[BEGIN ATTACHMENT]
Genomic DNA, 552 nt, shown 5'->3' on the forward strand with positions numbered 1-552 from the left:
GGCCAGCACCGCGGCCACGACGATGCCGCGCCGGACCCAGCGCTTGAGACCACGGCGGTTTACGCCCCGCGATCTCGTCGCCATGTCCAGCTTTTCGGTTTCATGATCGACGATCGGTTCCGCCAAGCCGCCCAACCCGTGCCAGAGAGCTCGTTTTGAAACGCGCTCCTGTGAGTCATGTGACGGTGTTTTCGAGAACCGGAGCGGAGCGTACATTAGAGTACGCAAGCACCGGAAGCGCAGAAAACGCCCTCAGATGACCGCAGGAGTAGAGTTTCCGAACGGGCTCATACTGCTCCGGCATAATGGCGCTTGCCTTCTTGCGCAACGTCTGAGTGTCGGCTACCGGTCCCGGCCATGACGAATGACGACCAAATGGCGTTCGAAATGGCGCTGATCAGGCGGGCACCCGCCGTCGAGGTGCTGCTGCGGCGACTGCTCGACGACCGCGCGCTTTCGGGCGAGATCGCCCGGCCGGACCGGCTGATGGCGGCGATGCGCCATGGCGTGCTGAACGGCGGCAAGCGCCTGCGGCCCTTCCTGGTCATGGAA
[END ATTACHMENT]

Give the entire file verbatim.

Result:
Genomic DNA, 552 nt, shown 5'->3' on the forward strand with positions numbered 1-552 from the left:
GGCCAGCACCGCGGCCACGACGATGCCGCGCCGGACCCAGCGCTTGAGACCACGGCGGTTTACGCCCCGCGATCTCGTCGCCATGTCCAGCTTTTCGGTTTCATGATCGACGATCGGTTCCGCCAAGCCGCCCAACCCGTGCCAGAGAGCTCGTTTTGAAACGCGCTCCTGTGAGTCATGTGACGGTGTTTTCGAGAACCGGAGCGGAGCGTACATTAGAGTACGCAAGCACCGGAAGCGCAGAAAACGCCCTCAGATGACCGCAGGAGTAGAGTTTCCGAACGGGCTCATACTGCTCCGGCATAATGGCGCTTGCCTTCTTGCGCAACGTCTGAGTGTCGGCTACCGGTCCCGGCCATGACGAATGACGACCAAATGGCGTTCGAAATGGCGCTGATCAGGCGGGCACCCGCCGTCGAGGTGCTGCTGCGGCGACTGCTCGACGACCGCGCGCTTTCGGGCGAGATCGCCCGGCCGGACCGGCTGATGGCGGCGATGCGCCATGGCGTGCTGAACGGCGGCAAGCGCCTGCGGCCCTTCCTGGTCATGGAA